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Rule

Removal of Transferred OTS Regulations Regarding Regulatory Reporting Requirements, Reports and Audits of State Savings Associations

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Start Preamble

AGENCY:

Federal Deposit Insurance Corporation.

ACTION:

Final rule.

SUMMARY:

The Federal Deposit Insurance Corporation (“FDIC”) is adopting a final rule rescinding and removing from the Code of Federal Regulations the regulations regarding regulatory reporting standards.

DATES:

The final rule is effective on February 20, 2020.

Start Further Info

FOR FURTHER INFORMATION CONTACT:

Christine M. Bouvier, Assistant Chief Accountant, (202) 898-7289, CBouvier@FDIC.gov, Division of Risk Management Supervision; Karen J. Currie, Senior Examination Specialist, (202) 898-3981, Division of Risk Management Supervision; David M. Miles, Counsel, Legal Division, (202) 898-3651.

End Further Info End Preamble Start Supplemental Information

SUPPLEMENTARY INFORMATION:

I. Policy Objectives

The policy objectives of the final rule are twofold. The first is to simplify the FDIC's regulations by removing unnecessary ones and thereby improving ease of reference and public understanding. The second is to promote parity between State savings associations and State nonmember banks by having the regulatory reporting requirements, regulatory reports and audits of both classes of institutions addressed in the same FDIC rules.

II. Background

Part 390, subpart R was included in the regulations that were transferred from the Office of Thrift Supervision (“OTS”) to the FDIC on July 21, 2011, in connection with the implementation of title III of the Dodd-Frank Wall Street Reform and Consumer Protection Act (“Dodd-Frank Act”).[1] Beginning July 21, 2011, the transfer date established by Start Printed Page 3248section 311 of the Dodd-Frank Act,[2] the powers, duties, and functions formerly performed by the OTS were divided among the FDIC for State savings associations, the Office of the Comptroller of the Currency (“OCC”) for Federal savings associations, and the Board of Governors of the Federal Reserve System (“FRB”) for savings and loan holding companies. Section 316(b) of the Dodd-Frank Act [3] provides the manner of treatment for all orders, resolutions, determinations, regulations, and advisory materials that had been issued, made, prescribed, or allowed to become effective by the OTS. The section provides that if such regulatory issuances were in effect on the day before the transfer date, they continue in effect and are enforceable by or against the appropriate successor agency until they are modified, terminated, set aside, or superseded in accordance with applicable law by such successor agency, by any court of competent jurisdiction, or by operation of law.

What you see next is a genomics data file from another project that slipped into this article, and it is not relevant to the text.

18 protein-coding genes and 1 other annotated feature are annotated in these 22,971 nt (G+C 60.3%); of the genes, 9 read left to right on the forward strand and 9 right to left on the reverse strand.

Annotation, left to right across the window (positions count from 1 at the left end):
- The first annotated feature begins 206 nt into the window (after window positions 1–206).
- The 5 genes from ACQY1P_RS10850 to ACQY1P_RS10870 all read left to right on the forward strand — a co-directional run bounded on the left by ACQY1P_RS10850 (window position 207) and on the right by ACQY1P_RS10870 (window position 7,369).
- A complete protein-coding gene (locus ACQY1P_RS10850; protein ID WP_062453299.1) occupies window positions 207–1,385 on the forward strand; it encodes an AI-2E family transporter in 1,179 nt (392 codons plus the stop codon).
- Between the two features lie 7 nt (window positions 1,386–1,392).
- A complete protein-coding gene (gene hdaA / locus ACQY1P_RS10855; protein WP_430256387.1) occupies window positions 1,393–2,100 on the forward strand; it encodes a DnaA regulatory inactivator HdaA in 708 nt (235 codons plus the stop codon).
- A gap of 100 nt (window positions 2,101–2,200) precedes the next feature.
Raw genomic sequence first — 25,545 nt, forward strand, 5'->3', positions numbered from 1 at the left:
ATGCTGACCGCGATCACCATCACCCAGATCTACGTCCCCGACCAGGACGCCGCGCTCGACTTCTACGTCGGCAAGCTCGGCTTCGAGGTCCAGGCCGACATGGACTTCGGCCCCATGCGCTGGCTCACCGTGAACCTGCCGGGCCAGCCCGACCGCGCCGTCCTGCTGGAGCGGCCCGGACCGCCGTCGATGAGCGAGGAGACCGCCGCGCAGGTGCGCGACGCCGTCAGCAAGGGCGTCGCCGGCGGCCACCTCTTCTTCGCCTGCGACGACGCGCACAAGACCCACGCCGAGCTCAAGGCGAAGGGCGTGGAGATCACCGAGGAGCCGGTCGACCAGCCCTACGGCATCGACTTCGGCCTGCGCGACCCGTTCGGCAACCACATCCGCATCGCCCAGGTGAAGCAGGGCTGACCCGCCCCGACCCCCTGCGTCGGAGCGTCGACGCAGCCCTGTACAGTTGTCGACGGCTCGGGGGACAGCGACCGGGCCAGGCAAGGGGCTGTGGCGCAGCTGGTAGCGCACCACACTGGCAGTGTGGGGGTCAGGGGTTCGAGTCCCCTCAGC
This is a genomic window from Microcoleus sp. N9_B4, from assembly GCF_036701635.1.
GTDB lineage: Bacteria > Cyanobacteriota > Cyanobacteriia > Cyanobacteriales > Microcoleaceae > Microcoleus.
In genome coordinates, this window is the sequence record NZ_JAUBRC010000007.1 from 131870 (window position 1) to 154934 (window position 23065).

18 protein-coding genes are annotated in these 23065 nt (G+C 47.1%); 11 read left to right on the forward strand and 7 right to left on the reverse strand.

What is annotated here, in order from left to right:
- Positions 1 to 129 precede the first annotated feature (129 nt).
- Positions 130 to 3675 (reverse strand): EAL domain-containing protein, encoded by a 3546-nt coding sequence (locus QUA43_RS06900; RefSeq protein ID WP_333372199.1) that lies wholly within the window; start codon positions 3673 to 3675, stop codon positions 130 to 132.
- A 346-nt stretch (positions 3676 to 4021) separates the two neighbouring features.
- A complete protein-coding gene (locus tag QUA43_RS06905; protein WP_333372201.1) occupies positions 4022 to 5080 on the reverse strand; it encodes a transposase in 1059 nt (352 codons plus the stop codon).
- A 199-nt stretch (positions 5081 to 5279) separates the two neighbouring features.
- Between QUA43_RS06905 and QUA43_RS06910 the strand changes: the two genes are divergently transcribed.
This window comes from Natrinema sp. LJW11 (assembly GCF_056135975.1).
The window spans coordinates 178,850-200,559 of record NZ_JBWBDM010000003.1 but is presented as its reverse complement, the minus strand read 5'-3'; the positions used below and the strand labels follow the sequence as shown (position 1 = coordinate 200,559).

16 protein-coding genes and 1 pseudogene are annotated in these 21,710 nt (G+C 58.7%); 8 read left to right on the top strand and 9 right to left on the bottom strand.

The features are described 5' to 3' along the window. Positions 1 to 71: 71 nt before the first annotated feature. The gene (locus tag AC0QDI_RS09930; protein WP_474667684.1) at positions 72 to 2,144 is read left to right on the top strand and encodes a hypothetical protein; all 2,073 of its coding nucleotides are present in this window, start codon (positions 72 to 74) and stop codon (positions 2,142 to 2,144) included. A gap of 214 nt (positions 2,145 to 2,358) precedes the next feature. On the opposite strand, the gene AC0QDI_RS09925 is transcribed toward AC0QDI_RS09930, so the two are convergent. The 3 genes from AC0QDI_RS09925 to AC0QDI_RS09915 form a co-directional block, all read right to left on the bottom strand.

The Dodd-Frank Act directed the FDIC and the OCC to consult with one another and to publish a list of continued OTS regulations to be enforced by each respective agency that would continue to remain in effect until the appropriate Federal banking agency modified or removed the regulations in accordance with applicable law. The list was published by the FDIC and OCC as a Joint Notice in the Federal Register on July 6, 2011,[4] and shortly thereafter, the FDIC published its transferred OTS regulations as new FDIC regulations in parts 390 and 391. When it republished the transferred OTS regulations, the FDIC noted that its staff would evaluate the transferred OTS rules and might later recommend incorporating the transferred regulations into other FDIC rules, amending them, or rescinding them, as appropriate. Further, section 312(c)(1) of the Dodd-Frank Act [5] amended the definition of “appropriate Federal banking agency” contained in section 3(q) of the FDI Act,[6] to add State savings associations to the list of entities for which the FDIC is designated as the “appropriate Federal banking agency.” As a result, when the FDIC acts as the “appropriate Federal banking agency” for State savings associations, as it does today, it has the authority to issue, modify, and rescind regulations involving such associations, as well as for State nonmember banks and State-licensed insured branches of foreign banks.

III. Proposed Rule